how to use your eyes | get the most from your local portrait session

the eyes have it | get the most from your local portrait session

They say that the eyes are the window to the soul. Or windows. Which is a little odd, when you think about it, as looking into someone’s eye, what you see is a reflection of yourself. Nevertheless, there’s alot of truth to it. Certainly, they have a major affect on photography, and understanding how will help you get the most from your local portrait session.

Obviously, your eyes are part of your face. So you’re pretty much going to have them in every portrait. I say, “pretty much” because not all portraits show people’s faces. But let’s go with “the norm”, not because I advocate normality (which I don’t – just ask my wife), but because people don’t have eyes on their hands. At least, nobody I’ve met.

Seriously though, the eyes are a significant part of a portrait. But why? How? The answer lies in the changeability of the eyes. Along with the eyebrows, cheeks and mouth (and in some cases, the ears), we interpret this as expressiveness.

Let’s focus on the eyes (pun intended).

the pupils

The pupils (the black bits in the middle) contract or expand (dilate) according to how much light is available, within limits. According to some, dilated eyes indicate that someone likes you. And contracted eyes indicate that they don’t. Arguably dilated eyes in a portrait will make you look more attractive.

Lighting will vary depending on your environment. If your local portrait session is in a studio, it with generally be fairly dark overall until the main lights fire. Natural light indoors gets good results. Outside in bright sunshine? Not so good.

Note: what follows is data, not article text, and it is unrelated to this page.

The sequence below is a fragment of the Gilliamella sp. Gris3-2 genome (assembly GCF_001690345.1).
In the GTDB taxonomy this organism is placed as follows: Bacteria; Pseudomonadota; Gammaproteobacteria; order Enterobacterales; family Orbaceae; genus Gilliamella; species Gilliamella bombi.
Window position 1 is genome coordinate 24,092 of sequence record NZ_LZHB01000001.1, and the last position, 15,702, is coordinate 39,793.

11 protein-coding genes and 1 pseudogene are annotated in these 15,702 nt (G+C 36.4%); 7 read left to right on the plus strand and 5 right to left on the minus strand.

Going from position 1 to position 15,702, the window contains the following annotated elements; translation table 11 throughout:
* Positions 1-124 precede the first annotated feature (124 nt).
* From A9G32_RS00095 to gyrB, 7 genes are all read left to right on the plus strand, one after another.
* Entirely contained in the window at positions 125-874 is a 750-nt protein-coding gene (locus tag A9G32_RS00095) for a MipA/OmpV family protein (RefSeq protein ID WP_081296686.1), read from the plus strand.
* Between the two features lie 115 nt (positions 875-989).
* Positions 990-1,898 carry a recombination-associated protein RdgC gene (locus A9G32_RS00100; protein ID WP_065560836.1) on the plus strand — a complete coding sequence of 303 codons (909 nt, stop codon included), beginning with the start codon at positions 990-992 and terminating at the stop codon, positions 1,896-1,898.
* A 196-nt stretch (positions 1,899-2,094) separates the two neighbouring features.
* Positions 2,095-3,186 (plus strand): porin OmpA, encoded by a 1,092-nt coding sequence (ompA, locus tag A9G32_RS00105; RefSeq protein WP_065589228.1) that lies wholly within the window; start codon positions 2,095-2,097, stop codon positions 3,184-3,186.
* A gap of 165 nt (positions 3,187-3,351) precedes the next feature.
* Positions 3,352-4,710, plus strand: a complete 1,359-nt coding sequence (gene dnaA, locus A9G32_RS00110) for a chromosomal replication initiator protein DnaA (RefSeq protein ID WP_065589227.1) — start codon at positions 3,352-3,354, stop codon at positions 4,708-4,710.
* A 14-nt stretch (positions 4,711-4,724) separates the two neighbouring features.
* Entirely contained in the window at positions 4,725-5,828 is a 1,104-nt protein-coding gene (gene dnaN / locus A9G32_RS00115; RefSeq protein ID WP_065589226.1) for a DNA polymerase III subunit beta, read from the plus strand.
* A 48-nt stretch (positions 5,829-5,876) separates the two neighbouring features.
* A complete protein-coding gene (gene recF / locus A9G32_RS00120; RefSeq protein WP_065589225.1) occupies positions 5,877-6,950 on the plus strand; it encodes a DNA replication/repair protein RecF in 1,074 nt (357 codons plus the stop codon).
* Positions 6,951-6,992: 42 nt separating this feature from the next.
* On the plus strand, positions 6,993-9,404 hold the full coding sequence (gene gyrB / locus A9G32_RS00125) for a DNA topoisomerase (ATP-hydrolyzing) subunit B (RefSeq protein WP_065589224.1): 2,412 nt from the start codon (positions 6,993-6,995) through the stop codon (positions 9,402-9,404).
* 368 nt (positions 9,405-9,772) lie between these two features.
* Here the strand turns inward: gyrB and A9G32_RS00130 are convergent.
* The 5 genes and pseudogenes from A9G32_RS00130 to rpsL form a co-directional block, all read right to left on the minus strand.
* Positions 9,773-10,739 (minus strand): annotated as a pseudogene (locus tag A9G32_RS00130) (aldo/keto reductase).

which way are our eyes looking

Then we’ve got the fact that your eyes move about. According to NLP theories (that’s neuro linguistic programming, something that was very popular at one stage with salesmen, amongst other things), which way your eyes point indicates which whether you’re recalling information, making it up, and a few other things besides. And handily includes the get-out that it can be reversed in some people.
From a photographer’s point of view, this has some relevance.

When the person being photographed is looking directly at the camera with their face and eyes, it can speak to us of an openness or honesty. Whether the person is displaying happiness, sadness, fear or aggression, it appears genuine. Look down. Instant subservience sadness or lack of confidence. Look up. A dreaminess? Angle the head down so that the eyes look directly at you and it’s that classic “banana” look (the whites of the eyes form a banana shape). The result is a suggestive interest in the viewer. You might want to actually shoot from above. With adults, this can make them look smaller, adding to that childlike quality. Though with children, it borders too much on that snapshot look – because of their smallness.

Now we’ll have that face pointed at us, but have the eyes look over to their left or right. Instantly, the look is transformed.

We are left with a feeling of mistrust, or nervousness perhaps. There’s something that appears not quite right about that person. Not an attractive look. Have at eyes looking up though, and you’ve got a dreamy thoughtful look that can work quite well on ladies. Coquettish perhaps.